### Electrical engineering Phase shift between current and voltage at an inductance Phase shift between current and voltage on a capacitance Three-phase alternating voltage consists of three alternating voltages, each oscillating 120 ° from one another

In electrical engineering, the term phase shift in an AC circuit is used in connection with currents and voltages. A shift always occurs when a two-port operated with alternating current has inductive or capacitive, differentiating or delaying properties. In the high frequency range, the signal propagation time alone can be responsible for this. Phase shift between complex voltage and complex current${\ displaystyle {\ underline {u}} (t)}$ ${\ displaystyle {\ underline {i}} (t)}$ • With an inductance (ideal coil ) the current strength follows the voltage by 90 ° (the voltage leads the current strength by 90 °). The phase shift angle is given as positive; it is independent of the frequency.${\ displaystyle \ Delta \ varphi = \ varphi _ {ui}}$ • With a capacitance (ideal capacitor ), the voltage follows the current strength by 90 °. The phase shift angle is given as negative; it is independent of the frequency.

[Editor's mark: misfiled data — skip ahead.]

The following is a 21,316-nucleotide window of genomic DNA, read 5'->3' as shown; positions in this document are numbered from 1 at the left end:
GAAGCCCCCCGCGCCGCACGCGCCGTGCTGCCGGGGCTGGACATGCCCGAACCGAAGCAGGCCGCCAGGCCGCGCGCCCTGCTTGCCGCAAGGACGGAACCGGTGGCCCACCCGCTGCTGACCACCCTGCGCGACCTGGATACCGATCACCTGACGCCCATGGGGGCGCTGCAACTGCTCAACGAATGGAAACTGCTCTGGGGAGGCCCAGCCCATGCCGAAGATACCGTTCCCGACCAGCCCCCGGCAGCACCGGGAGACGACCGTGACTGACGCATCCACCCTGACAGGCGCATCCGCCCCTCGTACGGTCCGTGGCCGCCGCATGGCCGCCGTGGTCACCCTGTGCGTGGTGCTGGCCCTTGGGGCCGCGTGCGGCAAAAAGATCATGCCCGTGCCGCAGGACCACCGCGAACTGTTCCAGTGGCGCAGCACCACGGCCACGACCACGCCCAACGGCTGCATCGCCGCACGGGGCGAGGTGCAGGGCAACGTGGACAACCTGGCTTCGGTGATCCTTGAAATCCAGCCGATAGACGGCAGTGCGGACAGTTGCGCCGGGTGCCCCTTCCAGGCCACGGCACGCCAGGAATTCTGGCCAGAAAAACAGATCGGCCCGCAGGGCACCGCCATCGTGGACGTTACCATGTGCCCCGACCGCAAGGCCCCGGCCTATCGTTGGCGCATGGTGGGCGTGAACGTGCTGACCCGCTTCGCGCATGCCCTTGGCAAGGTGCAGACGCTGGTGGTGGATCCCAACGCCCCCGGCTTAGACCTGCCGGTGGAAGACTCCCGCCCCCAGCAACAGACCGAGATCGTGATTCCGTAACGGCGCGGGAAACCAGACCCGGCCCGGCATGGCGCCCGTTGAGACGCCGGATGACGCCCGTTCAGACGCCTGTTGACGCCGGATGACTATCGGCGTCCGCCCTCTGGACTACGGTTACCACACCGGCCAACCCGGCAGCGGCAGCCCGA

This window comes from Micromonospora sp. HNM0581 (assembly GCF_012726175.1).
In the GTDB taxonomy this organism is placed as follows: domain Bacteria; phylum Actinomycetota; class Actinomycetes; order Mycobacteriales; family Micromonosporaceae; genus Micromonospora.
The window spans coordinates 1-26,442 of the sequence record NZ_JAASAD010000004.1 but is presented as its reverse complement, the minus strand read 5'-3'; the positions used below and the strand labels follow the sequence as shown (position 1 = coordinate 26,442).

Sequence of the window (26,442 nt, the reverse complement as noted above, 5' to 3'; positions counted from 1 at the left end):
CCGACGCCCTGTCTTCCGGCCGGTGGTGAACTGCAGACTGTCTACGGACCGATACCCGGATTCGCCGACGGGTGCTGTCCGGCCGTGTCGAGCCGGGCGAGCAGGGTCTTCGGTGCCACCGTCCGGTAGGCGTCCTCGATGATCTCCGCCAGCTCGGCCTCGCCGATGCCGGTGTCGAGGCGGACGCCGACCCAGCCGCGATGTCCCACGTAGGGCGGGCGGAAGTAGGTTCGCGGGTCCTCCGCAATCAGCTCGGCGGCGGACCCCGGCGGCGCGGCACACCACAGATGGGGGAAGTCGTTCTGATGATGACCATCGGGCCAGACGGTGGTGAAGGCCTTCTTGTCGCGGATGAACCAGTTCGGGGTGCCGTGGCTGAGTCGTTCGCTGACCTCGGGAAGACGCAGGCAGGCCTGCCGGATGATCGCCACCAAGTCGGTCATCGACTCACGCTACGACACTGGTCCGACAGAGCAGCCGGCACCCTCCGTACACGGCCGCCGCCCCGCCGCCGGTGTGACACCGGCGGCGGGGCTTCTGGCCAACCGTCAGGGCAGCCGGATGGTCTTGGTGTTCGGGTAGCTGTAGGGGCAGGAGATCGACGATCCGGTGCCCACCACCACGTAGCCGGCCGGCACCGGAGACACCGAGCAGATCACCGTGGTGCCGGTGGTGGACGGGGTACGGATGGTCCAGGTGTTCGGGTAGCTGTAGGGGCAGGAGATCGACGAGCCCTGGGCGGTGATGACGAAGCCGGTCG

• With ohmic resistance , voltage and current are always in phase.
• With a combination of R, L and C , the phase shift angle can assume any value between −90 ° and + 90 °; it depends on the frequency and changes particularly strongly in the vicinity of a resonance point ; compare: resonant circuit .